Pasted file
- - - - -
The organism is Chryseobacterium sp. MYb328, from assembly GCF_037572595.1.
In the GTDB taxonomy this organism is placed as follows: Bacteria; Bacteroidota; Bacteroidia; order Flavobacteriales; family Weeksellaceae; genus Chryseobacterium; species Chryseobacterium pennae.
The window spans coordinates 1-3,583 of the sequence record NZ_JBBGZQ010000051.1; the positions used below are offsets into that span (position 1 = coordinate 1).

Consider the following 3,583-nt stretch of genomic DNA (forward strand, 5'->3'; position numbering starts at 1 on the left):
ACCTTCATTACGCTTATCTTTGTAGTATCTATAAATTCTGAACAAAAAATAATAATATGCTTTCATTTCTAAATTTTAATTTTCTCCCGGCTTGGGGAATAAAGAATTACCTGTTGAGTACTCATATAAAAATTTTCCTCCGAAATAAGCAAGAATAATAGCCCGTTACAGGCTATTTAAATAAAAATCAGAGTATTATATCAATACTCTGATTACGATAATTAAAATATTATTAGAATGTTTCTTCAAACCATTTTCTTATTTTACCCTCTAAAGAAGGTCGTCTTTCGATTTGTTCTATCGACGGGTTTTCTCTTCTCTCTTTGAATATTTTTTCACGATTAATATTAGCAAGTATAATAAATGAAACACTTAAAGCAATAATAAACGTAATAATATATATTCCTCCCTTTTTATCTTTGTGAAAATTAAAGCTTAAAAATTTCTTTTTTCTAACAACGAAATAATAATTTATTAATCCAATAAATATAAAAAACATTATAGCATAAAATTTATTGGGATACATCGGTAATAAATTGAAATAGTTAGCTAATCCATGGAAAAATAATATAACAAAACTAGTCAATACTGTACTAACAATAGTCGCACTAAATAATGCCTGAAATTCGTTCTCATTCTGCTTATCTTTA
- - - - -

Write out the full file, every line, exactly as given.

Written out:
The organism is Chryseobacterium sp. MYb328, from assembly GCF_037572595.1.
In the GTDB taxonomy this organism is placed as follows: Bacteria; Bacteroidota; Bacteroidia; order Flavobacteriales; family Weeksellaceae; genus Chryseobacterium; species Chryseobacterium pennae.
The window spans coordinates 1-3,583 of the sequence record NZ_JBBGZQ010000051.1; the positions used below are offsets into that span (position 1 = coordinate 1).

Consider the following 3,583-nt stretch of genomic DNA (forward strand, 5'->3'; position numbering starts at 1 on the left):
ACCTTCATTACGCTTATCTTTGTAGTATCTATAAATTCTGAACAAAAAATAATAATATGCTTTCATTTCTAAATTTTAATTTTCTCCCGGCTTGGGGAATAAAGAATTACCTGTTGAGTACTCATATAAAAATTTTCCTCCGAAATAAGCAAGAATAATAGCCCGTTACAGGCTATTTAAATAAAAATCAGAGTATTATATCAATACTCTGATTACGATAATTAAAATATTATTAGAATGTTTCTTCAAACCATTTTCTTATTTTACCCTCTAAAGAAGGTCGTCTTTCGATTTGTTCTATCGACGGGTTTTCTCTTCTCTCTTTGAATATTTTTTCACGATTAATATTAGCAAGTATAATAAATGAAACACTTAAAGCAATAATAAACGTAATAATATATATTCCTCCCTTTTTATCTTTGTGAAAATTAAAGCTTAAAAATTTCTTTTTTCTAACAACGAAATAATAATTTATTAATCCAATAAATATAAAAAACATTATAGCATAAAATTTATTGGGATACATCGGTAATAAATTGAAATAGTTAGCTAATCCATGGAAAAATAATATAACAAAACTAGTCAATACTGTACTAACAATAGTCGCACTAAATAATGCCTGAAATTCGTTCTCATTCTGCTTATCTTTA